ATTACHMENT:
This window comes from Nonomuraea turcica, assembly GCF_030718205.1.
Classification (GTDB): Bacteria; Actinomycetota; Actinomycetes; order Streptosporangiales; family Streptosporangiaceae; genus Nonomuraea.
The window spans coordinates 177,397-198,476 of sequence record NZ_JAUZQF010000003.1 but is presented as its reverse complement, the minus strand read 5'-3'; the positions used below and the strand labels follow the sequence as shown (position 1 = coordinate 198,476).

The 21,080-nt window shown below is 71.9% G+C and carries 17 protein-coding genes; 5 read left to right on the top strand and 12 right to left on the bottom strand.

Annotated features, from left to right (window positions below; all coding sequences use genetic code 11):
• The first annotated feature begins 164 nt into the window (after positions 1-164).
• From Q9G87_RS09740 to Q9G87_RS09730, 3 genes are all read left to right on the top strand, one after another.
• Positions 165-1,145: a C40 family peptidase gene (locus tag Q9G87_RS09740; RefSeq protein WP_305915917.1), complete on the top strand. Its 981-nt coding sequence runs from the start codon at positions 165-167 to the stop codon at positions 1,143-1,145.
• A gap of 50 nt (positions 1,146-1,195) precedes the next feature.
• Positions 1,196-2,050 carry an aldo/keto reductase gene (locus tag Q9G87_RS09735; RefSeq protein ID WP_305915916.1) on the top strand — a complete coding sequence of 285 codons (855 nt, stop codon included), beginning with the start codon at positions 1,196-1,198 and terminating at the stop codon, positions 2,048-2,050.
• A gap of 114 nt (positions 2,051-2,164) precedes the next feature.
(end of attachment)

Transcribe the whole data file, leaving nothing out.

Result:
This window comes from Nonomuraea turcica, assembly GCF_030718205.1.
Classification (GTDB): Bacteria; Actinomycetota; Actinomycetes; order Streptosporangiales; family Streptosporangiaceae; genus Nonomuraea.
The window spans coordinates 177,397-198,476 of sequence record NZ_JAUZQF010000003.1 but is presented as its reverse complement, the minus strand read 5'-3'; the positions used below and the strand labels follow the sequence as shown (position 1 = coordinate 198,476).

The 21,080-nt window shown below is 71.9% G+C and carries 17 protein-coding genes; 5 read left to right on the top strand and 12 right to left on the bottom strand.

Annotated features, from left to right (window positions below; all coding sequences use genetic code 11):
• The first annotated feature begins 164 nt into the window (after positions 1-164).
• From Q9G87_RS09740 to Q9G87_RS09730, 3 genes are all read left to right on the top strand, one after another.
• Positions 165-1,145: a C40 family peptidase gene (locus tag Q9G87_RS09740; RefSeq protein WP_305915917.1), complete on the top strand. Its 981-nt coding sequence runs from the start codon at positions 165-167 to the stop codon at positions 1,143-1,145.
• A gap of 50 nt (positions 1,146-1,195) precedes the next feature.
• Positions 1,196-2,050 carry an aldo/keto reductase gene (locus tag Q9G87_RS09735; RefSeq protein ID WP_305915916.1) on the top strand — a complete coding sequence of 285 codons (855 nt, stop codon included), beginning with the start codon at positions 1,196-1,198 and terminating at the stop codon, positions 2,048-2,050.
• A gap of 114 nt (positions 2,051-2,164) precedes the next feature.